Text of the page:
Anger as Blackpool residents taxed higher than Kensington and Chelsea

Residents in Blackpool are paying hundreds of pounds more in council tax than those living in wealthy parts of London – prompting calls for an overhaul of the way councils are funded.

Friday, 19th March 2021, 3:23 pm

Blackpool Council leader Coun Lynn Williams said it “cannot be right” that bills for an average band D property in the plush London borough of Kensington and Chelsea are hundreds of pounds lower than in Blackpool, one of the most deprived towns in the country.

Figures show a gap of nearly £700 in average final bills.

Band D charges in Blackpool, where average house prices are £130,000, for 2021/22 will be £1,997, while in Kensington and Chelsea, where average house prices are £2.2m, the band D bill will be £1,313 (house prices according to Right Move).

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Council tax bills are higher in Blackpool than Kensington and Chelsea
Council tax bills are higher in Blackpool than Kensington and Chelsea

Writing in response to criticism from Blackpool South MP Scott Benton of the council’s decision to increase this year’s council tax by the maximum 4.9 per cent, Coun Williams warned local government finance was “in crisis”.

She said the system was based on an unfair system put in place 30 years ago.

Coun Williams, leader of the Labour run council, says in her letter to Mr Benton which she has shared on social media, that council tax “remains a deeply unfair regressive form of taxation.”

She adds: “It is based on property values that are decades out of date and in desperate need of reform.

“The system penalises poorer communities in the north and benefits wealthier communities elsewhere in England.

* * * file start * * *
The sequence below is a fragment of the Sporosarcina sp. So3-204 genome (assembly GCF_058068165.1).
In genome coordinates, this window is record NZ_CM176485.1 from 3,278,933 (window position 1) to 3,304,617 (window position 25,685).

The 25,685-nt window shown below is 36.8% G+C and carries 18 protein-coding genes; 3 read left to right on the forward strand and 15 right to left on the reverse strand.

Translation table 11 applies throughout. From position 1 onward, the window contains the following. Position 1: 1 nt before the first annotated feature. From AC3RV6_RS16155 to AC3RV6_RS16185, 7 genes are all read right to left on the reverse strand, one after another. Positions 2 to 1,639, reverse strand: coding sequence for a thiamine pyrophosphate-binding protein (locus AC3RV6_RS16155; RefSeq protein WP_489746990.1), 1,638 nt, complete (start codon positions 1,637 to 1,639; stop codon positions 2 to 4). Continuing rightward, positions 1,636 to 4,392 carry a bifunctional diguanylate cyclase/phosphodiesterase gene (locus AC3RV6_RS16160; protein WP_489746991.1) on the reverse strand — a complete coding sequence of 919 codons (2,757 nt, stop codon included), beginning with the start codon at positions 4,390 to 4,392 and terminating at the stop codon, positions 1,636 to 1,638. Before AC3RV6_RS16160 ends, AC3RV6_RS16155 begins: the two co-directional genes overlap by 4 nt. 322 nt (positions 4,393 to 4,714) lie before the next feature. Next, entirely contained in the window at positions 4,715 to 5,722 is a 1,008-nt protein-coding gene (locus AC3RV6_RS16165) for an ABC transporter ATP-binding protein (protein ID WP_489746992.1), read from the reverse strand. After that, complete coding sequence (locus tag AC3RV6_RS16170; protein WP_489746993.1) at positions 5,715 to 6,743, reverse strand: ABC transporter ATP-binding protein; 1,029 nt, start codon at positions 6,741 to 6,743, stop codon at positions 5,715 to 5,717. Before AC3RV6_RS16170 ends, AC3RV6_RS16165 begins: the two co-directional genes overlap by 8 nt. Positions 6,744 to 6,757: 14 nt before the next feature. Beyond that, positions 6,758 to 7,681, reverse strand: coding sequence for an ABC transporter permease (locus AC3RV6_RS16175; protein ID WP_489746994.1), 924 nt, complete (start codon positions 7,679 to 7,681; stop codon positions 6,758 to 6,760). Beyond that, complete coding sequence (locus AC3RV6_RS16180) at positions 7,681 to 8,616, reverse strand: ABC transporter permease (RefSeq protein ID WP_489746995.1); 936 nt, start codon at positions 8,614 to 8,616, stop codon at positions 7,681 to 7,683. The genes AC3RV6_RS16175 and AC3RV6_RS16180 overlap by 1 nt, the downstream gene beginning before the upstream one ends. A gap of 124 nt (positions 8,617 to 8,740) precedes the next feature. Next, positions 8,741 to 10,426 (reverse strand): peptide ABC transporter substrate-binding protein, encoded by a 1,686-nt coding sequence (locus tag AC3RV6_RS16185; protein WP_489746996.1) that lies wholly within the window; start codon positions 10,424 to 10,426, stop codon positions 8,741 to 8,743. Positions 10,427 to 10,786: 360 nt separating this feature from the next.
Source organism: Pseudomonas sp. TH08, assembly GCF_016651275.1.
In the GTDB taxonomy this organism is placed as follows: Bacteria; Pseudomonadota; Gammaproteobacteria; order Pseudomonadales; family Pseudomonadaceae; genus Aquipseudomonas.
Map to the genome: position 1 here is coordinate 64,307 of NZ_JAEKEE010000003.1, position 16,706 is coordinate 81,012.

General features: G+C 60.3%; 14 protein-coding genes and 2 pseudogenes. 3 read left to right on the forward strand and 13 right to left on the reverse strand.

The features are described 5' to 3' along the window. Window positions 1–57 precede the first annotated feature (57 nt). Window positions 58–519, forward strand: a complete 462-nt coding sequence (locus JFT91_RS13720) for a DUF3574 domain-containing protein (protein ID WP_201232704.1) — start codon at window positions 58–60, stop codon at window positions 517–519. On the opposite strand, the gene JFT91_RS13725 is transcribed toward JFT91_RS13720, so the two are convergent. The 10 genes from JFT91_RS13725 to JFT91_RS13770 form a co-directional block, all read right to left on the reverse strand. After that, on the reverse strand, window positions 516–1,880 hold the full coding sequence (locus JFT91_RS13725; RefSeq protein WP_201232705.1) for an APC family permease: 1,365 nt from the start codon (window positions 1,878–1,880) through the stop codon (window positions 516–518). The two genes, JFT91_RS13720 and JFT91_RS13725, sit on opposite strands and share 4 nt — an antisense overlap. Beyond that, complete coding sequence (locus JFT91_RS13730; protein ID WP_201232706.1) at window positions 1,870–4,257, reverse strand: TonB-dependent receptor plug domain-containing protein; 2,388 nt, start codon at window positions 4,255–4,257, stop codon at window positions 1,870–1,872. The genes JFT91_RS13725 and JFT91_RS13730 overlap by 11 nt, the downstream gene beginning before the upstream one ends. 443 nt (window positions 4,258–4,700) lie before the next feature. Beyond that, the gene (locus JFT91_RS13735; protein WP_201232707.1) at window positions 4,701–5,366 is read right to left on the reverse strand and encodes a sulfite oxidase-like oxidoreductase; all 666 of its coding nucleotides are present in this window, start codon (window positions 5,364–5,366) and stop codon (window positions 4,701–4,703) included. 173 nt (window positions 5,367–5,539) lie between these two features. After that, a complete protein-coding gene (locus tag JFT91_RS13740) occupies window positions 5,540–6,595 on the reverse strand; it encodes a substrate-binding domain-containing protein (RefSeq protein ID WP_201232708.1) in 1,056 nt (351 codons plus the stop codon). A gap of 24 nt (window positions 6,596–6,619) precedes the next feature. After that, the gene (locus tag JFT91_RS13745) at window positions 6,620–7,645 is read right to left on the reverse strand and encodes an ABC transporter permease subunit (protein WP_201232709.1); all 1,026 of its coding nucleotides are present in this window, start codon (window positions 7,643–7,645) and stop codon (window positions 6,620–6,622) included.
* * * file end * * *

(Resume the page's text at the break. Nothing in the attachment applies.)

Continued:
“Blackpool has the lowest council tax in Lancashire, yet a band D property in Kensington and Chelsea has a council tax charge of £300 less than Blackpool. This cannot be right.

“The current system does not properly reflect need, real world demand pressures, council tax base or other income raising potential.

“For example Kensington and Chelsea received a net income of £37.3m in car parking income in 2019/20.”

Conservative MP Mr Benton had written to Coun Williams saying he was concerned the rise in council tax would lead to worse problems of poverty and deprivation on the town.

He said the Government had increased the basic revenue grant Blackpool received this year, “and has supported the council with unprecedented additional funding to help the various challenges that we have faced throughout this pandemic.”

But Coun Williams says the compound effect of 10 years of government cuts adds up to £1.2bn that has been “taken away from the people of Blackpool since 2010/11”.

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